Research Fellows Directory
Professor Christopher Thompson
University of Manchester
How can random differentiation be harnessed during embryonic development?
Researchers have long sought to understand the molecular mechanisms underlying embryonic development and have generally assumed them to be exact. However, it is now becoming apparent that embryonic pattern can begin with seemingly chaotic salt and pepper differentiation, followed by sorting out into ordered patterns. Our work addresses the molecular basis of this poorly understood mode of patterning using genetic manipulation, biochemical analysis and live imaging in a simple developmental system, the social amoeba D. discoideum. Our studies will have major implications on our understanding of stem cell differentiation and developmental patterning.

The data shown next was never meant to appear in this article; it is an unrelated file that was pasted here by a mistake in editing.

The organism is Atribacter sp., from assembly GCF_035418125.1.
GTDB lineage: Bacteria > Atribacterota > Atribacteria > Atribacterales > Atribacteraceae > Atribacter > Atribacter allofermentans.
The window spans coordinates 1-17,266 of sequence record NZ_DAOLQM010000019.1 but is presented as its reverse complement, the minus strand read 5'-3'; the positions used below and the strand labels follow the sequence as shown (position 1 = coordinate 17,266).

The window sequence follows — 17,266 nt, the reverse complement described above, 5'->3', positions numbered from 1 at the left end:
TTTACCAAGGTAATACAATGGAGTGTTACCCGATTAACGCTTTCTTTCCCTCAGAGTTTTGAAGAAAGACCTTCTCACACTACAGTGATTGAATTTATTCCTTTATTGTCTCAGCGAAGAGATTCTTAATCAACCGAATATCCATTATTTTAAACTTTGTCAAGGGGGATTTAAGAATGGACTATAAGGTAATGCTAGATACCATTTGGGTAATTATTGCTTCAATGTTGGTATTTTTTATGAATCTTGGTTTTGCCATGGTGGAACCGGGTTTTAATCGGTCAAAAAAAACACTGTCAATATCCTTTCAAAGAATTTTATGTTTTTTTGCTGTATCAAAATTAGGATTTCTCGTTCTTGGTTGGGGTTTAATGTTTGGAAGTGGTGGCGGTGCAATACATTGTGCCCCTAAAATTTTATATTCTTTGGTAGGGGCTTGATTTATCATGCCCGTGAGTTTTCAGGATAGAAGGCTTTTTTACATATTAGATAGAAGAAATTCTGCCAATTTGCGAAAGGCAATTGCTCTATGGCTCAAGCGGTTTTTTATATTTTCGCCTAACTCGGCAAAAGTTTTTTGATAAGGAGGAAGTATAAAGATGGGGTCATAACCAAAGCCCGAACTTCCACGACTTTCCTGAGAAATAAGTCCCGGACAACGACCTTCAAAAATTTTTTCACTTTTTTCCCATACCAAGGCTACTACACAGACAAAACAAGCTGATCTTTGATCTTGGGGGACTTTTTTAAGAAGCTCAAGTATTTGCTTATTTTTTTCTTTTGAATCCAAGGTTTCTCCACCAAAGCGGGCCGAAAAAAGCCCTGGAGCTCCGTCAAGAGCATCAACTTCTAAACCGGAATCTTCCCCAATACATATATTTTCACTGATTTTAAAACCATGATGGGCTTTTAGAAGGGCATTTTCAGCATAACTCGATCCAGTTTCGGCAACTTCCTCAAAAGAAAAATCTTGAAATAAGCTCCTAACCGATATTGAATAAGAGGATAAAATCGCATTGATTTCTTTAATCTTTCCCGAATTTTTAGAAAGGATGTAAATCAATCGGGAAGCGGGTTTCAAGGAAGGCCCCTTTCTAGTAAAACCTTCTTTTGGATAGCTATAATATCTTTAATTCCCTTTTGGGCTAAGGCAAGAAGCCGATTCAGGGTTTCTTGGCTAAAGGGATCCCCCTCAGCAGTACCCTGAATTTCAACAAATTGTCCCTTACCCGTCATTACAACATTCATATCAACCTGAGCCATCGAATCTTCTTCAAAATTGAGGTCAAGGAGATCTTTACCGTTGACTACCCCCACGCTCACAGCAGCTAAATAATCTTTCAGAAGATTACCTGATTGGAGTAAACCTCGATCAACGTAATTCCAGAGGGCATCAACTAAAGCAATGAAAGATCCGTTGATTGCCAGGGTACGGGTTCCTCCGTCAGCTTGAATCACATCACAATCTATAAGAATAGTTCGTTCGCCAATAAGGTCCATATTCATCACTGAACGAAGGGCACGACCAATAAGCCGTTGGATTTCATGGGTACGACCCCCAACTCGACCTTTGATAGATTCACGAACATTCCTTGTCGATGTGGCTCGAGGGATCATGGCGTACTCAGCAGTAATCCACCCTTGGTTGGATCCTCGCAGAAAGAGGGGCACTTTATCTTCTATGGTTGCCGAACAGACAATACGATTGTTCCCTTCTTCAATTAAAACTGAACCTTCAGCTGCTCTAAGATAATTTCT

Cheaters and the evolution of cooperation
The evolution of cooperative behaviour remains a challenge because ‘cheaters’ that pay fewer costs than cooperating altruists should be favoured. To understand this problem we are using D. discoideum, which forms fruiting bodies consisting stalk cells that sacrifice themselves to enable the dispersal of spores. Stalk production is therefore considered to be a 'common good' that is costly to produce but benefits the group. This raises the question of why selection does not lead to selfish ‘cheater’ strains that do not become stalk cells, which in turn will ultimately collapse the cooperative system. We have recently found that Dictyostelium strains can avoid some of these problems, because they have the ability to recognise other cooperative strains and selectively engage in cooperation with these. Such a recognition mechanism has previously been termed a 'greenbeard', although few examples exist.
Interests and expertise (Subject groups)